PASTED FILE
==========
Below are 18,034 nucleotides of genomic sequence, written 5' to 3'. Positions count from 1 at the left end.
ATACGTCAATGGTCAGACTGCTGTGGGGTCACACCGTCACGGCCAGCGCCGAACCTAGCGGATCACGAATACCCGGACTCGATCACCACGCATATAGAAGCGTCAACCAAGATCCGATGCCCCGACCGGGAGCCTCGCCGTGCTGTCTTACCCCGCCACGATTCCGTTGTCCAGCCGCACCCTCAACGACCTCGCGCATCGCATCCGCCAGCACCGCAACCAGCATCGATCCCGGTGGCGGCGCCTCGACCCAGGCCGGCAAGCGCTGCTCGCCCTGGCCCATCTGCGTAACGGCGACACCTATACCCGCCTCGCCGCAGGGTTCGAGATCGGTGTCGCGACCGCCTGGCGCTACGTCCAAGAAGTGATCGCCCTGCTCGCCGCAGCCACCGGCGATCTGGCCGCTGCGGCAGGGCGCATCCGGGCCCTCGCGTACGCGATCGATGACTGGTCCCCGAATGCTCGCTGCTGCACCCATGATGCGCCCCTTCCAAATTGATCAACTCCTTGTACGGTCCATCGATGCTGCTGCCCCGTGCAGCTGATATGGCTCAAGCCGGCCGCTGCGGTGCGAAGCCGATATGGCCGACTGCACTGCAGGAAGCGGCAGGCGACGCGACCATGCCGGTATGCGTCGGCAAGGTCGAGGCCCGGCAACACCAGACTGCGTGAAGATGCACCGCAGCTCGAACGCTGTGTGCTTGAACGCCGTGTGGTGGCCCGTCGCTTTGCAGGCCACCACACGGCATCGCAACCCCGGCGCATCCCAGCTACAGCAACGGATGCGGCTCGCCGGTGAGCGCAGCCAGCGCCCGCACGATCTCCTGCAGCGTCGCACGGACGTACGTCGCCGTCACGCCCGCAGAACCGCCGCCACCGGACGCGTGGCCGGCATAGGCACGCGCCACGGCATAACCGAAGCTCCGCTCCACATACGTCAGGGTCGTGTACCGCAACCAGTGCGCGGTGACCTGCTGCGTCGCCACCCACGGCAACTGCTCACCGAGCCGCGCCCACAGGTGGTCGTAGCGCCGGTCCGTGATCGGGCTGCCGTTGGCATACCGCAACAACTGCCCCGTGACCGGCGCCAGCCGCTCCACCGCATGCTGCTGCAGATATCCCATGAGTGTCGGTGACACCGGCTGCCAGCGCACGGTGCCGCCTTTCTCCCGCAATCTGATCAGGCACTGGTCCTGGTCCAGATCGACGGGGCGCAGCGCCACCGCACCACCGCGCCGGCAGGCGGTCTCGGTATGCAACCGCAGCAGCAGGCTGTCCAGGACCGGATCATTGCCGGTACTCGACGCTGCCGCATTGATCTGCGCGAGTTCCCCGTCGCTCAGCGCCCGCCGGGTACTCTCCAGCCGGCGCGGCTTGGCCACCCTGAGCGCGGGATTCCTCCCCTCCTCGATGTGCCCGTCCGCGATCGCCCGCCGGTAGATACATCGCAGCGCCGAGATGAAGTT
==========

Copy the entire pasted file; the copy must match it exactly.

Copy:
Below are 18,034 nucleotides of genomic sequence, written 5' to 3'. Positions count from 1 at the left end.
ATACGTCAATGGTCAGACTGCTGTGGGGTCACACCGTCACGGCCAGCGCCGAACCTAGCGGATCACGAATACCCGGACTCGATCACCACGCATATAGAAGCGTCAACCAAGATCCGATGCCCCGACCGGGAGCCTCGCCGTGCTGTCTTACCCCGCCACGATTCCGTTGTCCAGCCGCACCCTCAACGACCTCGCGCATCGCATCCGCCAGCACCGCAACCAGCATCGATCCCGGTGGCGGCGCCTCGACCCAGGCCGGCAAGCGCTGCTCGCCCTGGCCCATCTGCGTAACGGCGACACCTATACCCGCCTCGCCGCAGGGTTCGAGATCGGTGTCGCGACCGCCTGGCGCTACGTCCAAGAAGTGATCGCCCTGCTCGCCGCAGCCACCGGCGATCTGGCCGCTGCGGCAGGGCGCATCCGGGCCCTCGCGTACGCGATCGATGACTGGTCCCCGAATGCTCGCTGCTGCACCCATGATGCGCCCCTTCCAAATTGATCAACTCCTTGTACGGTCCATCGATGCTGCTGCCCCGTGCAGCTGATATGGCTCAAGCCGGCCGCTGCGGTGCGAAGCCGATATGGCCGACTGCACTGCAGGAAGCGGCAGGCGACGCGACCATGCCGGTATGCGTCGGCAAGGTCGAGGCCCGGCAACACCAGACTGCGTGAAGATGCACCGCAGCTCGAACGCTGTGTGCTTGAACGCCGTGTGGTGGCCCGTCGCTTTGCAGGCCACCACACGGCATCGCAACCCCGGCGCATCCCAGCTACAGCAACGGATGCGGCTCGCCGGTGAGCGCAGCCAGCGCCCGCACGATCTCCTGCAGCGTCGCACGGACGTACGTCGCCGTCACGCCCGCAGAACCGCCGCCACCGGACGCGTGGCCGGCATAGGCACGCGCCACGGCATAACCGAAGCTCCGCTCCACATACGTCAGGGTCGTGTACCGCAACCAGTGCGCGGTGACCTGCTGCGTCGCCACCCACGGCAACTGCTCACCGAGCCGCGCCCACAGGTGGTCGTAGCGCCGGTCCGTGATCGGGCTGCCGTTGGCATACCGCAACAACTGCCCCGTGACCGGCGCCAGCCGCTCCACCGCATGCTGCTGCAGATATCCCATGAGTGTCGGTGACACCGGCTGCCAGCGCACGGTGCCGCCTTTCTCCCGCAATCTGATCAGGCACTGGTCCTGGTCCAGATCGACGGGGCGCAGCGCCACCGCACCACCGCGCCGGCAGGCGGTCTCGGTATGCAACCGCAGCAGCAGGCTGTCCAGGACCGGATCATTGCCGGTACTCGACGCTGCCGCATTGATCTGCGCGAGTTCCCCGTCGCTCAGCGCCCGCCGGGTACTCTCCAGCCGGCGCGGCTTGGCCACCCTGAGCGCGGGATTCCTCCCCTCCTCGATGTGCCCGTCCGCGATCGCCCGCCGGTAGATACATCGCAGCGCCGAGATGAAGTT